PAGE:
casuistic


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ca·su·is·tic

 (kăzh′o͞o-ĭs′tĭk) also ca·su·is·ti·cal (-tĭ-kəl)
adj.
Of or relating to casuists or casuistry.

ca′su·is′ti·cal·ly adv.

cas•u•is•tic

(ˌkæʒ uˈɪs tɪk)

also cas`u•is′ti•cal,



adj.
1. pertaining to casuists or casuistry.
2. oversubtle; intellectually dishonest; sophistical.
[1650–60]
cas`u•is′ti•cal•ly, adv.
ThesaurusAntonymsRelated WordsSynonymsLegend:
Adj.1.casuistic - of or relating to or practicing casuistry; "overly subtle casuistic reasoning"
2.casuistic - of or relating to the use of ethical principles to resolve moral problems
Translations
References in periodicals archive ?
Judah David Eisenstein, "The Development of Jewish Casuistic Literature in America," American Jewish Historical Society 12 (1904): 139-148; Solomon B.
SHORT COMMUNICATIONS are brief reports that need prompt publication, short investigations, progress reports, description of new techniques, and casuistic data.
In the studied materials no cases were identified that would include the analyzed situation, which reinforces the conclusion regarding the low casuistic rate.
Two basic types of text comprise this arcane genre: extensive lists of individual observations in casuistic format--"If X is to be seen, then Y will occur"--and clay models of the liver, displaying the particular physical features of the organ in question, each often accompanied by (sometimes abbreviated) inscriptions of the oracles (a better designation than the usual "omens") thereby indicated.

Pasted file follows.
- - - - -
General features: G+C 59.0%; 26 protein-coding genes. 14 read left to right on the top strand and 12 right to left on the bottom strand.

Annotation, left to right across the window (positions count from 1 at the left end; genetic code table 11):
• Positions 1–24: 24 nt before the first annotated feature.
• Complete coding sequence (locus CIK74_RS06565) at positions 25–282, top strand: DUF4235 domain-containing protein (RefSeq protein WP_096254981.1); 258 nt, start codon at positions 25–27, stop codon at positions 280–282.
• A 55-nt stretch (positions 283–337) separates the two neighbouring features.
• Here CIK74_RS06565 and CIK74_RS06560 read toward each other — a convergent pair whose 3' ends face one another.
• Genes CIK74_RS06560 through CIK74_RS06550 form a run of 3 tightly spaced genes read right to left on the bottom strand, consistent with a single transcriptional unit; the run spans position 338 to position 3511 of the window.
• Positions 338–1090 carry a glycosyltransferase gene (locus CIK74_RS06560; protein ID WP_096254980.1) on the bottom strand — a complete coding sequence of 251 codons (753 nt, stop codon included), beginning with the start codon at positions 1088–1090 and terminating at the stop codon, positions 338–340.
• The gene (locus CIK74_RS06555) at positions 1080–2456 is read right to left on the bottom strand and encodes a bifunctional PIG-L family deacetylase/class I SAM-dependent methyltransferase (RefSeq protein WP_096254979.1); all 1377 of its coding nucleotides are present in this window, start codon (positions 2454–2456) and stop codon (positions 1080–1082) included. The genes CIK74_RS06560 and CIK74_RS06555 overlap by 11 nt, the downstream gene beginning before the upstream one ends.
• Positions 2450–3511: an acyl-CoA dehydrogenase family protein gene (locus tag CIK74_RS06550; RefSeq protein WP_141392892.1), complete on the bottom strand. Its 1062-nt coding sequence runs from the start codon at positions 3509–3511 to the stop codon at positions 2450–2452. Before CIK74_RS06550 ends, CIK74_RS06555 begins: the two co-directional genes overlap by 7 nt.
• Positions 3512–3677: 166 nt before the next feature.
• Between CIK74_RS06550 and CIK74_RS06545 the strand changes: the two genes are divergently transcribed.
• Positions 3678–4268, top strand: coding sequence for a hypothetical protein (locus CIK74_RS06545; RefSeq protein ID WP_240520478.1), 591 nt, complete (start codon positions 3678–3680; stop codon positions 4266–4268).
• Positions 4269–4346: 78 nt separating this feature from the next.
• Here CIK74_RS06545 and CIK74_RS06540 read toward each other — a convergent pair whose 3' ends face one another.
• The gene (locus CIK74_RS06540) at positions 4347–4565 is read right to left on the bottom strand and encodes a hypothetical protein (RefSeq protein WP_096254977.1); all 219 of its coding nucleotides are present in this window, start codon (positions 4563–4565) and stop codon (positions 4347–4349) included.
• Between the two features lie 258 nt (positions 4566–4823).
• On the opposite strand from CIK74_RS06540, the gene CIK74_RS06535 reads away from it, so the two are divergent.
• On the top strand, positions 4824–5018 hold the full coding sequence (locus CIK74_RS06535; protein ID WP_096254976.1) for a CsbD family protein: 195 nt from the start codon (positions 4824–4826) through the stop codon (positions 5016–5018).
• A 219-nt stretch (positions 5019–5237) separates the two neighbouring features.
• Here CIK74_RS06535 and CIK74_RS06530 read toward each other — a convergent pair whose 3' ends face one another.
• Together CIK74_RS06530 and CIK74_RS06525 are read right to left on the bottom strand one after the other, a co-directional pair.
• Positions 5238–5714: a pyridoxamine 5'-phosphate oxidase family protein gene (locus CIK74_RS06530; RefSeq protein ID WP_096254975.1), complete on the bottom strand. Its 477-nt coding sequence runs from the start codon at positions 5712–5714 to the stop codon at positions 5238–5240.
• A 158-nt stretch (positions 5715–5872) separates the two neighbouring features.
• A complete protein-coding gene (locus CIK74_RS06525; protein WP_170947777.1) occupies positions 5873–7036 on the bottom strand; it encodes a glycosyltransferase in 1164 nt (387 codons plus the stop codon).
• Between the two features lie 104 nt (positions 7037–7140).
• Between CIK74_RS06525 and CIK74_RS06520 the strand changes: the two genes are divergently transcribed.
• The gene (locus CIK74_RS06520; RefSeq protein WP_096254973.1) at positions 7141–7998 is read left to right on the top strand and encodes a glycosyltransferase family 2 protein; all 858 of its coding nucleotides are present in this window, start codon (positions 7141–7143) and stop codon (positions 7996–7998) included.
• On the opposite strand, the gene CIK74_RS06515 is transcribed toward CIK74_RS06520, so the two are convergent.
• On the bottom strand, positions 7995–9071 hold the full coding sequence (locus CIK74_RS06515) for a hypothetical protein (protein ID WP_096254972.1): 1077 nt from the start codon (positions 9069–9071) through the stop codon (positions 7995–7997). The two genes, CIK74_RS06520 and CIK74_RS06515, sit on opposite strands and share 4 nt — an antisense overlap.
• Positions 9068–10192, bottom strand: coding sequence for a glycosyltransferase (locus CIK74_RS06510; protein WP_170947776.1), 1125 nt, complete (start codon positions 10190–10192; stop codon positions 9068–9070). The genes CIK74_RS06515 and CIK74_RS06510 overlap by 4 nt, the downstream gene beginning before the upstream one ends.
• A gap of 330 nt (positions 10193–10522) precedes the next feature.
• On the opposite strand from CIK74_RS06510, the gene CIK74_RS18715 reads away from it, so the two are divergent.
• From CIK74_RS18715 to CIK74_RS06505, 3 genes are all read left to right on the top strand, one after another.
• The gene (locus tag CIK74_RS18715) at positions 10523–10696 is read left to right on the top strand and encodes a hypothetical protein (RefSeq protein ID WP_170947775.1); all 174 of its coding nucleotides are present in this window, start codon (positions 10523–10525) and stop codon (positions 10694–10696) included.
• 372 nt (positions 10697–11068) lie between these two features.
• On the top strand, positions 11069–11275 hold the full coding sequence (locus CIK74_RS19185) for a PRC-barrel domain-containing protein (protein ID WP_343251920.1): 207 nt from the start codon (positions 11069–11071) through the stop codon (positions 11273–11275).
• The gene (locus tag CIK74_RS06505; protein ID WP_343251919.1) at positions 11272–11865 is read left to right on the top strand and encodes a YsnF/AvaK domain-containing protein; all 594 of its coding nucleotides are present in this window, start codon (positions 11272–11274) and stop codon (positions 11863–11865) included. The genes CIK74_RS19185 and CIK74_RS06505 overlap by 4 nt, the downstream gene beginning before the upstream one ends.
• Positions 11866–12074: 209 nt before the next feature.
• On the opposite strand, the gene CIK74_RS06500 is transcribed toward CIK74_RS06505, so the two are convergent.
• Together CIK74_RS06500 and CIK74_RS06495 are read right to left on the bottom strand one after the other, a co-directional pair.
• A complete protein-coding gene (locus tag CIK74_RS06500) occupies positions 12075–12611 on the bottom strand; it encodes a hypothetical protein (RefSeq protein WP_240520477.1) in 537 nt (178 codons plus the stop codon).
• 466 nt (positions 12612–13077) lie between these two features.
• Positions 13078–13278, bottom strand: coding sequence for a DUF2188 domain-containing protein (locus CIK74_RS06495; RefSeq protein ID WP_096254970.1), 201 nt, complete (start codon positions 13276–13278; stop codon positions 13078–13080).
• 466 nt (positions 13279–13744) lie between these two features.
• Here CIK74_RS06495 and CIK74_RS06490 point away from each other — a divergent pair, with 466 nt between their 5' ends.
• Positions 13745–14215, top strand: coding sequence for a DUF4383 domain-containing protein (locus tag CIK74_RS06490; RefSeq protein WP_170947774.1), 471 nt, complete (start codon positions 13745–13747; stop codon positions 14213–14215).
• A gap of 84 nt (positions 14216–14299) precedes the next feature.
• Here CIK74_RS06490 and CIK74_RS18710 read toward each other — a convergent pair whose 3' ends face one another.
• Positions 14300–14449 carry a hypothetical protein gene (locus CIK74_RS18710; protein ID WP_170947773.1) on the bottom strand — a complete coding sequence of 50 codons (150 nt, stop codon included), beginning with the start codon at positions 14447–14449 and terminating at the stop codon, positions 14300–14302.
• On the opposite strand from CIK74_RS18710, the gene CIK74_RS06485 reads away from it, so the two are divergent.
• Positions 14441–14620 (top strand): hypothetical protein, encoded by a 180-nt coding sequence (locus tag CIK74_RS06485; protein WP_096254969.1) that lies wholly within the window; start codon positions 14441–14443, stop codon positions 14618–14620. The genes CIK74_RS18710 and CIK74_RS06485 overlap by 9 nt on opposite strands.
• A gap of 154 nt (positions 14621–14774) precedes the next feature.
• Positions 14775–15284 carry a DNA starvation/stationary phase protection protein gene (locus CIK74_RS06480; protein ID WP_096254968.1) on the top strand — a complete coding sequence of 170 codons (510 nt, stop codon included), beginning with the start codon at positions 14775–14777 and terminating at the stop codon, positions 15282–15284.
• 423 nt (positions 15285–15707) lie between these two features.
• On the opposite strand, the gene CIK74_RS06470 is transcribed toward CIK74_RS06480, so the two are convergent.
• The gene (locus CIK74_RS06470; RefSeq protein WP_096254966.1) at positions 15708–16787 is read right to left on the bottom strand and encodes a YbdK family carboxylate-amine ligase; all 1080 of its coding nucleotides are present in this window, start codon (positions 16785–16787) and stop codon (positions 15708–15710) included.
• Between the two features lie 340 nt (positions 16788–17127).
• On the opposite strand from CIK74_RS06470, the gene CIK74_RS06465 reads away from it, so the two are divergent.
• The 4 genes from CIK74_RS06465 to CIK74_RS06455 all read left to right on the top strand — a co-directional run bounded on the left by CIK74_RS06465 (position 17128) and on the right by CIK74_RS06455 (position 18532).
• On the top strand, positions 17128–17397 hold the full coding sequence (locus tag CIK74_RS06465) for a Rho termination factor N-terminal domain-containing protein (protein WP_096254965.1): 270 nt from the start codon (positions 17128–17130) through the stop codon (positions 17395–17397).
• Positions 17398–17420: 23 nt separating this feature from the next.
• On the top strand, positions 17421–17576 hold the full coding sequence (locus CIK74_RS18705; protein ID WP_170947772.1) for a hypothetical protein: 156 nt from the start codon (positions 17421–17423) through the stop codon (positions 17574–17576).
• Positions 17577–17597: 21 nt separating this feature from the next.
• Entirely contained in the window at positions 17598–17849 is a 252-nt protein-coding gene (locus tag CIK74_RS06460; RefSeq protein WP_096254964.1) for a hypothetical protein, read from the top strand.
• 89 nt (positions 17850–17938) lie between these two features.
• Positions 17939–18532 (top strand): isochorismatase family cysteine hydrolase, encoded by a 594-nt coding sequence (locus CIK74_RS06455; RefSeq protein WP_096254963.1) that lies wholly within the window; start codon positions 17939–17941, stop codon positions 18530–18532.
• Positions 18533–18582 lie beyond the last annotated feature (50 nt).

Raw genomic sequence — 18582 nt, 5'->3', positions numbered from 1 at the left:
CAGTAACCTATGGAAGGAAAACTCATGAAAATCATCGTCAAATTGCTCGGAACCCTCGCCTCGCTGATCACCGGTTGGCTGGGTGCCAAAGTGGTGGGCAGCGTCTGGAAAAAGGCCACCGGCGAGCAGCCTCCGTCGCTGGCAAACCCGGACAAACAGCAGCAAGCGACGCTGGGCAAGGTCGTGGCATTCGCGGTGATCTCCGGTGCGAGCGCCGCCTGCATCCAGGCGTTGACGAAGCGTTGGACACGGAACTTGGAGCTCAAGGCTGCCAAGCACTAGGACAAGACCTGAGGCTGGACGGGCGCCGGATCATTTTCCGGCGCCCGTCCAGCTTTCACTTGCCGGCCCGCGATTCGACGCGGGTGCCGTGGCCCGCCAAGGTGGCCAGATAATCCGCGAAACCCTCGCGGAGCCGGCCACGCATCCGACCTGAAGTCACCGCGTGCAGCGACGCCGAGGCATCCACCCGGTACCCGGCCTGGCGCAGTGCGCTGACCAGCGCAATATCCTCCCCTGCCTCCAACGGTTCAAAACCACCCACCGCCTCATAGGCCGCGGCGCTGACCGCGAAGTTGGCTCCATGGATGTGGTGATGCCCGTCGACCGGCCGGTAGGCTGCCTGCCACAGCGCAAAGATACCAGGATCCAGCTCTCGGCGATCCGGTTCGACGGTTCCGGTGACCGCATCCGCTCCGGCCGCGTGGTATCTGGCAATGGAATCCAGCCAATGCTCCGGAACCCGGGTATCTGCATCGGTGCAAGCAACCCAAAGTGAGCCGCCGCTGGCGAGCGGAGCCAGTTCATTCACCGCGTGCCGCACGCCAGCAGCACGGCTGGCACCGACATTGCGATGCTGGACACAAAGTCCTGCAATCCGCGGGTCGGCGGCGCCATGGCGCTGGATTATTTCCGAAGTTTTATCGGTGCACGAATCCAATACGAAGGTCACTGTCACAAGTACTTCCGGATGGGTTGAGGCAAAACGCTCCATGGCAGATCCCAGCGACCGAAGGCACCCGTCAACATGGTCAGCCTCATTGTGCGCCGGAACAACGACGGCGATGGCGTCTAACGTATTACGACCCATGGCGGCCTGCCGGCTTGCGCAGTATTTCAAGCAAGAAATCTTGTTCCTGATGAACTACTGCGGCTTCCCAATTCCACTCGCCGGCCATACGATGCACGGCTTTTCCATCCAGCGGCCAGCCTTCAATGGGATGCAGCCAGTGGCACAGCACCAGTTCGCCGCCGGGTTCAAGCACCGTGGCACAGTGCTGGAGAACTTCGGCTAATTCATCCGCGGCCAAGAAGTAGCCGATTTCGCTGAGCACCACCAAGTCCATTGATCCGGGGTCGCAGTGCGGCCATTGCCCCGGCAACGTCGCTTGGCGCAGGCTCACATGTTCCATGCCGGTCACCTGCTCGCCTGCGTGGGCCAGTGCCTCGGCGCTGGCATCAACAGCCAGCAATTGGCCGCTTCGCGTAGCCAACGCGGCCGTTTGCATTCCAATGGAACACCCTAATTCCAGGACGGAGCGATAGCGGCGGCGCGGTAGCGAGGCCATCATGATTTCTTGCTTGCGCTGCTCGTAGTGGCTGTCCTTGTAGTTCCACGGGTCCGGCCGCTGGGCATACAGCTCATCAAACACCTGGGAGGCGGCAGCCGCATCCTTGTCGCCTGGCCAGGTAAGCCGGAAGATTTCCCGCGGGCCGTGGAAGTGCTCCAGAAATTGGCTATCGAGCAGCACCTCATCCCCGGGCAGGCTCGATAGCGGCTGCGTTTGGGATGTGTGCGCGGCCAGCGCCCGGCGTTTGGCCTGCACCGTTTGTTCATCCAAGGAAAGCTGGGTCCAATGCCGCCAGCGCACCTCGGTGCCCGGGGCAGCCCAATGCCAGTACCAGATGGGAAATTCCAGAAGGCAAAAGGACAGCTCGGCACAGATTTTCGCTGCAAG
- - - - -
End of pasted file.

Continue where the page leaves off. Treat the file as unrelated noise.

For some liberal critics, the Egyptian state's use of this concept is casuistic at best, bending a secular legal instrument to justify religious prejudice and intolerance.
The question must be posed, however, whether necessity can actually be imagined as a measurable, let alone objective, prerequisite, something that one can be "brought into" or "fall into," to use Novak's terminology, in the same way that, say, starvation (to use one of Defoe's favorite casuistic case studies) designates a particular condition that contextualizes action.
First, our study casuistic is from a single cohort that has access to an outpatient as well as an infectious diseases hospital located in Rio de Janeiro, and our results may not reflect those for other HIV-infected populations in Brazil.
What finally gave the casuistic game away is the piece in the November issue of The Atlantic entitled 'Duterte's Anti-Americanism.
In order to complete this historical review, it should be noted that even after the formal rules and concepts took shape, the law of fiduciary duties continued to develop in an evolutionary or casuistic manner from one case to another.
As he points out, "All 'metaphorical extension' is an aspect of casuistic stretching" (Burke, 1961, p.
Rabbinic Judaism is characterized by what might be called a casuistic ethical commitment to avoid resorting to violence and patterns of escalation.
In Brazil, however, there is no prevision of a procedure for the implementation of decisions of any international organizations and in practice the implementation has occurred in a casuistic way-depending on the peculiarities and uniqueness of the concrete case.